In time, and not that much of it the way things are going, Alastair Cook will break all England Test batting records. At the age of 26 years and 164 days he scored his 18th Test hundred yesterday. Shortly no doubt he will reach his prime.
His aggregate of Test runs is now 5,465 and nobody, neither Sachin Tendulkar, a previous era's precocious talent, nor Ricky Ponting, ditto, scored so many so early. Another five hundreds and Cook will have scored more than any other England batsman.
At his recent rate of progress he should achieve that by some time early in 2012. He has now made six hundreds in his past 12 innings, starting at The Oval last year, a sequence in which there have also been three scores above 50. His average in that span is a little above 100.
Andrew Strauss referred to Cook only once in his post-match comments but the context was the thing. Kevin Pietersen took a step on the way to a return to form by making a nifty 72 and Strauss said: "He grafted on Monday night, played some lovely shots this morning. We hope he can enter a purple patch now like Alastair Cook."
By any standards Cook's recent achievements have been remarkable, and considering they began with an innings that effectively salvaged his international career after a desperately barren run they begin to enter the realms of the miraculous.
That 110 at The Oval, a scratchy affair on a tricky pitch, confirmed to him that he still had what it took. Afterwards he took Australia to the cleaners in the Ashes and is merely continuing his serene progress this summer.
But for an atypical lunge across the line in his first innings here he would have had his second hundred of this series. As it is, he ensured that milestone yesterday with another unflustered little gem. On 84, he went 15 balls without scoring and in 27 balls before lunch he took only three singles.
Was he bovvered, as they might say in Essex, Cook's manor. No sir, he was not. Early in the afternoon his 10th four brought him the hundred. Only seven Englishmen have more Test hundreds, including the trio which has held the joint record for almost 30 years, Wally Hammond, Colin Cowdrey and Geoff Boycott, who joined the other two on 22 in December 1981.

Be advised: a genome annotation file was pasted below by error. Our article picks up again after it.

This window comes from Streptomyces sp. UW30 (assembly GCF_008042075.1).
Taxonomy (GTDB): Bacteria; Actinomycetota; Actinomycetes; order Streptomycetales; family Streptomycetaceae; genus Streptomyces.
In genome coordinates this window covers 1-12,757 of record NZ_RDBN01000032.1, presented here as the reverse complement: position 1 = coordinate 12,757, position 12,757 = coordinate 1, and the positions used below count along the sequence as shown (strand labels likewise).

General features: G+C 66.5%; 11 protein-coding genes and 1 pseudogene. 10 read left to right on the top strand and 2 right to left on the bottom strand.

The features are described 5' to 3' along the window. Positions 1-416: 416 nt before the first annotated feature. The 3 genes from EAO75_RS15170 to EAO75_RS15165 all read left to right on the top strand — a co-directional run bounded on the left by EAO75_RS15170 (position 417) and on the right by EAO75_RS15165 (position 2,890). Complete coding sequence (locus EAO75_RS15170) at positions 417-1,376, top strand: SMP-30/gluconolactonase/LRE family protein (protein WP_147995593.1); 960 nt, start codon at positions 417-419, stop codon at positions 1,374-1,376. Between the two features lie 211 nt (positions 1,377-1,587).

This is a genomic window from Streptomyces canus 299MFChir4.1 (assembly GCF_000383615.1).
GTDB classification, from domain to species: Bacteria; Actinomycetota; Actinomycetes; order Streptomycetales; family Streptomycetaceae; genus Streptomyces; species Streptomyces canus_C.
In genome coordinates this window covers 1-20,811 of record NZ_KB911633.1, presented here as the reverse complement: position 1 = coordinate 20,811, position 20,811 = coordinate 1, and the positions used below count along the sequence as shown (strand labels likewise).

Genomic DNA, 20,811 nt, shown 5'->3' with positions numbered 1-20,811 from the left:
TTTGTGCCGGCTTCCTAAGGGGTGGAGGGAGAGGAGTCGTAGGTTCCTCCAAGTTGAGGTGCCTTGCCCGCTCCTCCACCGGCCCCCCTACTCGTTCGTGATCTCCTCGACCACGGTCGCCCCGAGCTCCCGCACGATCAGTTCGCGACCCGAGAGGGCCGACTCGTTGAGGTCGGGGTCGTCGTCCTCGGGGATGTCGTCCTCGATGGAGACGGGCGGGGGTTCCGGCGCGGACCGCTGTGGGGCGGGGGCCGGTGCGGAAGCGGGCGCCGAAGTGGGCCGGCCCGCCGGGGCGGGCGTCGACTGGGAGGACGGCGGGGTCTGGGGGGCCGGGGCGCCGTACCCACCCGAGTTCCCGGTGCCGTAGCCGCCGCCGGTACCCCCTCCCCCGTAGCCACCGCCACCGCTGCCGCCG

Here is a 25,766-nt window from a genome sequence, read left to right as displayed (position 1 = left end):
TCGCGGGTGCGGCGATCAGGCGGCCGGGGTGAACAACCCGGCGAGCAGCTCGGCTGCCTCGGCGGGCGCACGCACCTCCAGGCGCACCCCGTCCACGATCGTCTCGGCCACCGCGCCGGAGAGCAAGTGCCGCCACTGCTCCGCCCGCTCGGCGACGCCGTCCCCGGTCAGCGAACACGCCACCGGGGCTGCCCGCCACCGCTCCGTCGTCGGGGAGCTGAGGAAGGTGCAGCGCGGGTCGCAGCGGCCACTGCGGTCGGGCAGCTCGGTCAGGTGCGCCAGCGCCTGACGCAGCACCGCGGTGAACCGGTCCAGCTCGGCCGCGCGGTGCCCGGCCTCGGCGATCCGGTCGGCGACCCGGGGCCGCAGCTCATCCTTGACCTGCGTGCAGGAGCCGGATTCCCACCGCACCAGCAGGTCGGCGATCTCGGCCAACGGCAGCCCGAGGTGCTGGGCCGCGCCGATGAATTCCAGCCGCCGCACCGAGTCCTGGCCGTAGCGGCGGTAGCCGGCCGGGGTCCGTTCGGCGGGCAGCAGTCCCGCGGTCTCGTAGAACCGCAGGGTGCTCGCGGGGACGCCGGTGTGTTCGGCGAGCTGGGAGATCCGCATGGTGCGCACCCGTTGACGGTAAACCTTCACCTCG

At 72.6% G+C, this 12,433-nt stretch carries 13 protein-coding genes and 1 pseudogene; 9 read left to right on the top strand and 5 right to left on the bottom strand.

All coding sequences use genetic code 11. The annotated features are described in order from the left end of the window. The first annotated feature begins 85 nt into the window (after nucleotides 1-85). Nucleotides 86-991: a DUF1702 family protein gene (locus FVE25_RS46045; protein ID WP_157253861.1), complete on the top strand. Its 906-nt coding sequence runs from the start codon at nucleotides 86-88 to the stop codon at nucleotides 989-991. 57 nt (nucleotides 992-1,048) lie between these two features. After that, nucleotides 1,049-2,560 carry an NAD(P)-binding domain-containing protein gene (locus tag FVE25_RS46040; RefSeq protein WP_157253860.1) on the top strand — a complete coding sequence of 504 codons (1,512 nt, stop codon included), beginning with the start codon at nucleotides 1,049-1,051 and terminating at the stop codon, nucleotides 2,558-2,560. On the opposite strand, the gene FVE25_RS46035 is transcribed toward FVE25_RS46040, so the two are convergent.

Anything seems possible for Cook now. Should he wish to go on and on he will be both England's largest run scorer as well as century maker and promises now to have an average to match. His 202 runs at Lord's in the past week have taken his average to a shade below 50, the mark of greatness, not least when you play half the time on English pitches, which can be contrarier than most.
Cook is being groomed for the captaincy, and while the responsibility tends to affect all captains (as it is affecting Andrew Strauss now) he had immense powers of discipline and concentration instilled into him as a chorister at St Paul's Cathedral School. When he first tried it in Bangladesh last year, he scored hundreds in both Test matches.
If Strauss continues for a couple of years, Cook would be 28, perhaps the perfect age to take over. For the near future, because batting remains such an inexact art even on today's pitches, there will be a time when Cook begins to fail again. It is simply that he does not look like it at present, the pesky technical flaw that saw him regularly undermined by balls pitching where fourth or fifth stumps might be having been eradicated.
He has accumulated as much credit as he has runs in these past nine months and yesterday his stock rose a little more. There are other England batsmen – Ian Bell, Jonathan Trott – blazing their own spectacular trails and it really is something.
Cook's incredible run
6 & 110 v Pakistan The Oval, 18-22 Aug 2010
10 v Pakistan Lord's, 28 Aug-2 Sept
67 & 235* v Australia Brisbane, 25-29 Nov
148 v Australia Adelaide, 3-7 Dec 32 & 13 v Australia Perth, 16-20 Dec
82 v Australia Melbourne, 26-30 Dec
189 v Australia Sydney, 3-7 Jan 2011
133 v Sri Lanka Cardiff, 26-30 May
96 & 106 v Sri Lanka Lord's, 3-7 June